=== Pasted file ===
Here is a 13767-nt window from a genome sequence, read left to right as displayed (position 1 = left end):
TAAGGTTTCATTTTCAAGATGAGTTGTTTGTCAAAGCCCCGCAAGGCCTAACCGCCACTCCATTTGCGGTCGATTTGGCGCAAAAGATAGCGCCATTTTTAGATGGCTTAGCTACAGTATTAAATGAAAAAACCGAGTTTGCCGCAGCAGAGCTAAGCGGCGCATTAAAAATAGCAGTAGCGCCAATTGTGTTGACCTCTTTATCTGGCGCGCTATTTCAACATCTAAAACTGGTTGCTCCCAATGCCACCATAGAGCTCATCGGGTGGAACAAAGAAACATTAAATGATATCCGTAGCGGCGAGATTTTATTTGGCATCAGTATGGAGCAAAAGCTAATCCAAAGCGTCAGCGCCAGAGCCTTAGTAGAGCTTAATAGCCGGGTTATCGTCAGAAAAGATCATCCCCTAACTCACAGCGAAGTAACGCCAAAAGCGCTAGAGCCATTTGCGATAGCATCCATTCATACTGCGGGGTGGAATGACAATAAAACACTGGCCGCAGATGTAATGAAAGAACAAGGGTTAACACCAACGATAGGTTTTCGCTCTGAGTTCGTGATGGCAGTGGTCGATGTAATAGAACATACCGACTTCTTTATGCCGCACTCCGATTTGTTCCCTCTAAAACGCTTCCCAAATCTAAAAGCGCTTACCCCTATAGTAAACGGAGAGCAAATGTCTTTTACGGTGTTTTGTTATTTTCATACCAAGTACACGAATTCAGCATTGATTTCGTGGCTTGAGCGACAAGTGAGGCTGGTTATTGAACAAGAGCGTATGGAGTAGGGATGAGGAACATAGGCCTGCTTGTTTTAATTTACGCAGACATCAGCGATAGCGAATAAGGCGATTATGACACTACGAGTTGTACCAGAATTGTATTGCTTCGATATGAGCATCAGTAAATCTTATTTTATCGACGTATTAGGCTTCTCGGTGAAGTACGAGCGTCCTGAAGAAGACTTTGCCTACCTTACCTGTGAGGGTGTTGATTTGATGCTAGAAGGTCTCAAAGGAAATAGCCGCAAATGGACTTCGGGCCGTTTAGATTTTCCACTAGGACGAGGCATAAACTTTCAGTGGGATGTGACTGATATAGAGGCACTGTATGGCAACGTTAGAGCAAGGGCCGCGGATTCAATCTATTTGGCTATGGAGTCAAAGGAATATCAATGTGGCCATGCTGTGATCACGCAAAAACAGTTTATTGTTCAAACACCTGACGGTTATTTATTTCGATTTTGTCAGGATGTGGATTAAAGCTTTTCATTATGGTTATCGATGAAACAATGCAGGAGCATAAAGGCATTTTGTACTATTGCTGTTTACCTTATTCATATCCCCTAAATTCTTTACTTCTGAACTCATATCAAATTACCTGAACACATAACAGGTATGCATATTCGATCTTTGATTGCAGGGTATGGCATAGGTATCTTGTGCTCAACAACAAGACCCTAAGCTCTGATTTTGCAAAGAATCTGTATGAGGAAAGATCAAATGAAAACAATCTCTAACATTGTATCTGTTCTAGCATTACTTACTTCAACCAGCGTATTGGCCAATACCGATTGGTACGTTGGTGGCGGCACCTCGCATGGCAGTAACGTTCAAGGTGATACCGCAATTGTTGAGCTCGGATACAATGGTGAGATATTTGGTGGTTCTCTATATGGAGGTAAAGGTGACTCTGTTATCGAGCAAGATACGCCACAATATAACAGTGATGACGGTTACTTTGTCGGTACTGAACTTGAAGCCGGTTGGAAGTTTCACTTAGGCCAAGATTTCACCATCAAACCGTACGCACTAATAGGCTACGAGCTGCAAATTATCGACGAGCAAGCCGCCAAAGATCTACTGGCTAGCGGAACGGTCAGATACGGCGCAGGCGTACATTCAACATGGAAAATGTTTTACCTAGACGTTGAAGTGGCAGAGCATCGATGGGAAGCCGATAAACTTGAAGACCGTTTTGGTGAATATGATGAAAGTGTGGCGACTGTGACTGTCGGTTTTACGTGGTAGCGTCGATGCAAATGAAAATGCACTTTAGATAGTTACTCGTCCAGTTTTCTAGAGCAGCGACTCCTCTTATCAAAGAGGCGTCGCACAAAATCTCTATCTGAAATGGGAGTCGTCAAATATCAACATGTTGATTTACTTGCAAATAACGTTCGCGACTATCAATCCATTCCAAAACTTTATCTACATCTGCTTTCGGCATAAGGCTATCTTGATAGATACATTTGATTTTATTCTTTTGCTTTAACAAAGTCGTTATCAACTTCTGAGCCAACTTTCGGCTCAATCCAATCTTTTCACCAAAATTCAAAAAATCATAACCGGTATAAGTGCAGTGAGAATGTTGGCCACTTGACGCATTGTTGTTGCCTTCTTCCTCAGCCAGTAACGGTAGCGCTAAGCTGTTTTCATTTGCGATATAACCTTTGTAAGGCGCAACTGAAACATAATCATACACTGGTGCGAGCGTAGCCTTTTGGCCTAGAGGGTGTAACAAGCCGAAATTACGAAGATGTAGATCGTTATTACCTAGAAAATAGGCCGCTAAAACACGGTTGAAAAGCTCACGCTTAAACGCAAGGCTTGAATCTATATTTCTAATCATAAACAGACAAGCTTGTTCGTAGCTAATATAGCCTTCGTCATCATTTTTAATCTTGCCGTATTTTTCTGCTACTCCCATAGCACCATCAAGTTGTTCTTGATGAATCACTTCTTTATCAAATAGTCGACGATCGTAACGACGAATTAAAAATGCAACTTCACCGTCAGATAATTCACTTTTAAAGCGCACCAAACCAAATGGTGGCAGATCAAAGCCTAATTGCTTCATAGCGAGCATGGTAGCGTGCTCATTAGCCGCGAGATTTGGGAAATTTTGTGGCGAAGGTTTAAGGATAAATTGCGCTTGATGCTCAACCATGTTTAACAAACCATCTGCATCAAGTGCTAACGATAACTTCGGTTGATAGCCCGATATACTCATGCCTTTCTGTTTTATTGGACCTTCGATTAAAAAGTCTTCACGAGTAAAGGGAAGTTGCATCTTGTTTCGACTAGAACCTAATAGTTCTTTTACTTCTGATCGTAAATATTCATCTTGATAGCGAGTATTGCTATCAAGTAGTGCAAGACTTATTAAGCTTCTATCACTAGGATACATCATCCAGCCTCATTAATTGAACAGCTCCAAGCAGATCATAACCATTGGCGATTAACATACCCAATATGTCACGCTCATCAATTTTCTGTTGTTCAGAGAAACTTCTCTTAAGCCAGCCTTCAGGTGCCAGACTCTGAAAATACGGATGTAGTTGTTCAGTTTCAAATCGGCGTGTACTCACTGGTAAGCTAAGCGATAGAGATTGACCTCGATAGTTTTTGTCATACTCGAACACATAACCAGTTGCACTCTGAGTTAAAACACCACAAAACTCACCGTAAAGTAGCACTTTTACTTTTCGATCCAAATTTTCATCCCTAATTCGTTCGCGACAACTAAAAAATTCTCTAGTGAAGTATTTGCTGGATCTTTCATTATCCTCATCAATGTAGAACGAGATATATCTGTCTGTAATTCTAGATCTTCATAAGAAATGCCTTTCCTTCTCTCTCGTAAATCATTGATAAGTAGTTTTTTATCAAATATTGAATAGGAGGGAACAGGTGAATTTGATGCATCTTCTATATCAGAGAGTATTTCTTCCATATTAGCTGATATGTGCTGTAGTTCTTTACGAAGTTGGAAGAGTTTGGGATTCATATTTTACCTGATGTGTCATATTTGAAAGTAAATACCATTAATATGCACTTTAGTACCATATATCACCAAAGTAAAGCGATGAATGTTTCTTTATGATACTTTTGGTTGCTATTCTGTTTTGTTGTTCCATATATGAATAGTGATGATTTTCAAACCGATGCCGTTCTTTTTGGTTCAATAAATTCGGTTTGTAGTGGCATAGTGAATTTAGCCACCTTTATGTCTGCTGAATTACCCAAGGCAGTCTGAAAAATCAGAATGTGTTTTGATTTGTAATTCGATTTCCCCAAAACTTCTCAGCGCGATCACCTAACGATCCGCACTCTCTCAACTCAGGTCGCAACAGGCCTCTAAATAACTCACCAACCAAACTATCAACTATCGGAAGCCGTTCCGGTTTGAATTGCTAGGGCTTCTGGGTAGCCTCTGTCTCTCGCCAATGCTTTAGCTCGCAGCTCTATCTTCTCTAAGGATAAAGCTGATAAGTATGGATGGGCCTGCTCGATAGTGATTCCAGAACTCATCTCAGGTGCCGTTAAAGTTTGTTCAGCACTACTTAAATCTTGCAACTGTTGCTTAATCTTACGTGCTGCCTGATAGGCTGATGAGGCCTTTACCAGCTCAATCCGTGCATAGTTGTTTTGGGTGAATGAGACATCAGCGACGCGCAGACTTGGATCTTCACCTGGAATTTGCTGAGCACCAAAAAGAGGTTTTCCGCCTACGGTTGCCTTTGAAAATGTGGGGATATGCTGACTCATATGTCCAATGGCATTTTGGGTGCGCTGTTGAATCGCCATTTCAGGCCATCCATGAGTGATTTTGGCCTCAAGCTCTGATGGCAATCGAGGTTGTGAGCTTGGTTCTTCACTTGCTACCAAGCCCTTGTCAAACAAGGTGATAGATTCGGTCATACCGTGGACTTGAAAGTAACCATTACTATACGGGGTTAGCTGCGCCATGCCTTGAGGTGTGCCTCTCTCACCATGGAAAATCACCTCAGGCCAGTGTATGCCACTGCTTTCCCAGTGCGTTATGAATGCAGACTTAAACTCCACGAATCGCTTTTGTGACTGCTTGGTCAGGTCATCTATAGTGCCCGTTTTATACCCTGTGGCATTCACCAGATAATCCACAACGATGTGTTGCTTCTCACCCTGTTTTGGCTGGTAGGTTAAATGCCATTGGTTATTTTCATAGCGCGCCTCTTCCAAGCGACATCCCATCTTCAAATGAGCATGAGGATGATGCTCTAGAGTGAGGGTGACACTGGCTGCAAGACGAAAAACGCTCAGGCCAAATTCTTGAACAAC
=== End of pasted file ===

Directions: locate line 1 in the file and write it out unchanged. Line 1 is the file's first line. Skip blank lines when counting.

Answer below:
Here is a 13767-nt window from a genome sequence, read left to right as displayed (position 1 = left end):